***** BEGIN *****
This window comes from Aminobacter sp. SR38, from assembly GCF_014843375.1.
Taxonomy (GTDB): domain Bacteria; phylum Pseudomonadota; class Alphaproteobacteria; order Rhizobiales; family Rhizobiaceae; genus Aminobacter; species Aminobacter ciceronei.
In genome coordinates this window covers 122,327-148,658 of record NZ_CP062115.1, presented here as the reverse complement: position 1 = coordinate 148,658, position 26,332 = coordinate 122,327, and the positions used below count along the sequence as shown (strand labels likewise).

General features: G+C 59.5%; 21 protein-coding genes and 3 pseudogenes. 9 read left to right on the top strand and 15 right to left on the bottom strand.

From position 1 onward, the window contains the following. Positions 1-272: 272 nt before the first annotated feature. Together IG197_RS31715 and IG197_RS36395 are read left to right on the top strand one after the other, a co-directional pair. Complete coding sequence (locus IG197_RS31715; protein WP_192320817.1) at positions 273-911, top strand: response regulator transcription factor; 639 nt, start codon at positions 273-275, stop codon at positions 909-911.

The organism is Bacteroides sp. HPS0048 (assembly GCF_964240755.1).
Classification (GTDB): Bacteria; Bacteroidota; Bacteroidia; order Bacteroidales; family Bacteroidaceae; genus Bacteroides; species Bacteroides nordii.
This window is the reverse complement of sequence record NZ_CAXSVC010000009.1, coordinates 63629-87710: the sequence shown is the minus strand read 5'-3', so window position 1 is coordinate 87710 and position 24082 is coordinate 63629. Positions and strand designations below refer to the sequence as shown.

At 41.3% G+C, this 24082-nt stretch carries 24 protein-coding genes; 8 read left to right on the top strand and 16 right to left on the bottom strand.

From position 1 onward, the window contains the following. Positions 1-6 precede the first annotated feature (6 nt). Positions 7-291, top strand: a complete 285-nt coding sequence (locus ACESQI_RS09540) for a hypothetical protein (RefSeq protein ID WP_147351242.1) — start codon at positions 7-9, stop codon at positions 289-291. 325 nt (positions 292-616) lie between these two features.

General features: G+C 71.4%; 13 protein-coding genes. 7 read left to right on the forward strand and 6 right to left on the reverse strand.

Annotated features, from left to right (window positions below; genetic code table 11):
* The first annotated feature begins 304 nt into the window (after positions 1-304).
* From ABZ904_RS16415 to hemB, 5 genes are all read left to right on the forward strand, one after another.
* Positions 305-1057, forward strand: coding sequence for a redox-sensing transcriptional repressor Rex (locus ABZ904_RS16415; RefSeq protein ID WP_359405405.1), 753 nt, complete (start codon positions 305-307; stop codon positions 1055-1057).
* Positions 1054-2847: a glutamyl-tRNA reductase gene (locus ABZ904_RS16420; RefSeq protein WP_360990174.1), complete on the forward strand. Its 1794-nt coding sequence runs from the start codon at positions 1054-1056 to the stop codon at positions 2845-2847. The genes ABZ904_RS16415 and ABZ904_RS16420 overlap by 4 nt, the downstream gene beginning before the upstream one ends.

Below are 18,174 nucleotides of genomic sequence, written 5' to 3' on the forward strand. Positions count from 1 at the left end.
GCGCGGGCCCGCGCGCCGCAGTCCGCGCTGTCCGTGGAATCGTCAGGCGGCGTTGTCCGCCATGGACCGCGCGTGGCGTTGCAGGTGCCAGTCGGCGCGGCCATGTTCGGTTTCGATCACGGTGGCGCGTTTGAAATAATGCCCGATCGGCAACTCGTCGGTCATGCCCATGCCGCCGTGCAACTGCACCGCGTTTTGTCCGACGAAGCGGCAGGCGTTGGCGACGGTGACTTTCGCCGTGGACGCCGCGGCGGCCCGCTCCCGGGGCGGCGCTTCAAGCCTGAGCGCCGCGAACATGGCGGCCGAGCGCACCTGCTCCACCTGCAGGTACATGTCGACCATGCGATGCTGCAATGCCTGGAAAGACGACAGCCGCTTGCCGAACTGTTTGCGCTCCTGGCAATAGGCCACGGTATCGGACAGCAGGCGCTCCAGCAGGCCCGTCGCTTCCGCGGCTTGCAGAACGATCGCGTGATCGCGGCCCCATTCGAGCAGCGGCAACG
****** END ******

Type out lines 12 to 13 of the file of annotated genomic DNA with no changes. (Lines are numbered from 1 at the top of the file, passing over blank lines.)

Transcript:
Annotated features, from left to right (window positions below; genetic code table 11):
* The first annotated feature begins 304 nt into the window (after positions 1-304).